Thursday, July 31, 2008

Bagging Ramirez May Have Saved Colletti's Job

John Donovan of also likes the Manny deal for the Dodgers--and writes that it gives Ned Colletti a stay of execution by bringing Frankie the Red Sox's crown jewel:

Ned Colletti has made a lot of -- to put it more kindly than many people in Southern California do -- questionable decisions during his tenure as the Dodgers general manager. And maybe someday, Thursday's deadline-pushing trade for Manny Ramirez will get lumped into that category.

But for right now, Colletti has pulled off the coup of his GMing career, a trade for a future Hall of Fame slugger that immediately, and perhaps irrevocably, changes the look and feel of the heretofore gutless National League West. With Ramirez in Tinsletown, the Dodgers go from contenders to favorites, from clueless to clued-in. The kicker: It cost them next to nothing to get there.

Ramirez to L.A. is all upside for the Dodgers. Even if Manny reverts to being the Bad Manny -- the one that so clearly wanted out of Boston in the last few weeks that he ripped management, pushed aside an elderly Red Sox employee, alienated teammates, sat out a game with phantom injuries, dogged it in the field (while yukking it up in front of the fans) and slow-poked it down the line -- all the Dodgers have to do is bench the guy. Or release him. They're not paying him a dime. (The Red Sox, in their haste to wash their hands of Bad Manny, are picking up the $7 million remaining on his 2008 salary.)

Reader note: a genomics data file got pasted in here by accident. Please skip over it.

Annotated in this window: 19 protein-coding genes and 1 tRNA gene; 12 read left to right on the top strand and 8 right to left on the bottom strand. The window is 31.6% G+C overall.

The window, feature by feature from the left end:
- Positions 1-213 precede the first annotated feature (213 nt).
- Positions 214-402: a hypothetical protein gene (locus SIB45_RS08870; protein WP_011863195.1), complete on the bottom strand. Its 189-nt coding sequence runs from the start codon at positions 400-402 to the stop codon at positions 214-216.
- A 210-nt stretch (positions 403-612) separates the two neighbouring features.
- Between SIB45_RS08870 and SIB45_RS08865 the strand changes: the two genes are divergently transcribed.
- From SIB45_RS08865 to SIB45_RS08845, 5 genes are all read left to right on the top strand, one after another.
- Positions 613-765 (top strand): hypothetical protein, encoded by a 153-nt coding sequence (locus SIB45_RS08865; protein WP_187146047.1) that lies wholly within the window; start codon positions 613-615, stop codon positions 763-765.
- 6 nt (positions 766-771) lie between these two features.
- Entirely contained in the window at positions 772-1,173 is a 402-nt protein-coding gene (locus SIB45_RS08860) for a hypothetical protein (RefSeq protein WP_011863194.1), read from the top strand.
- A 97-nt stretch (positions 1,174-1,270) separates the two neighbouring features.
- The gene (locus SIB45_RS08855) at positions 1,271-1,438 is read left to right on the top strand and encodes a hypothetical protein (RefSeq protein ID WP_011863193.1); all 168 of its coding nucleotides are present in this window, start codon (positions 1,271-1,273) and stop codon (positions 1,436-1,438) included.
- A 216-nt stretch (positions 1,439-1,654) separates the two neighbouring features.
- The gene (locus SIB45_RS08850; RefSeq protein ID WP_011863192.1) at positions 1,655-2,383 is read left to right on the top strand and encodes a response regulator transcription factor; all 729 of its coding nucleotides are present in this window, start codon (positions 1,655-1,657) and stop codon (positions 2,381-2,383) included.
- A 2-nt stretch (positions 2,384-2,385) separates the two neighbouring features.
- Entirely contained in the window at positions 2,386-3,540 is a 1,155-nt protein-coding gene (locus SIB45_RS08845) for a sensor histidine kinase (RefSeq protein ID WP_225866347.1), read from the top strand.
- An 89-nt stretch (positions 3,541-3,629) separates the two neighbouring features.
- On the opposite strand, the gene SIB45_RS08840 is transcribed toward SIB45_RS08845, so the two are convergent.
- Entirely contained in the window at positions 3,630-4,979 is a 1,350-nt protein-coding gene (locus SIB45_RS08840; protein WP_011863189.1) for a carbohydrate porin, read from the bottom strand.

In fact, there is every reason to believe that we'll see nothing but the Good Manny in Chavez Ravine. Ramirez will use these last two months of the regular season -- and any postseason that the Dodgers can muster up -- to show that he not only is still a formidable offensive force (his career OPS is .999, and if he's slowed down any lately, it's only slightly) but a fan-friendly, teammate-loving, loyal L.A. employee. His free-agency goal -- said to be at least a four-year deal worth at least $20 million a year -- rides on it.

Manny being Manny? In these next couple of months, Manny will be practically angelic.

With Ramirez in the lineup, the Dodgers don't have to worry about handing out playing time to Andruw Jones or Juan Pierre, two of Colletti's more expensive and most noticeable flops. With Ramirez clobbering home runs, even in spacious Dodger Stadium, the Dodgers -- 15th in the 16-team NL in homers -- now have a legitimate bat to go with emerging sluggers Matt Kemp and Andre Ethier and still-capable veteran second baseman Jeff Kent.

Does this single move make the Dodgers world beaters, or even World Series material? Probably not. But it gives them more oomph and more chance to get there than the Diamondbacks, their main competition in the West. And it gives Colletti a little more time to make up for the things he didn't get right.

Also note that Donovan indicates that Ramirez needs to join Kemp and Ethier in the field, and not the other two people for whom Colletti grossly overpaid.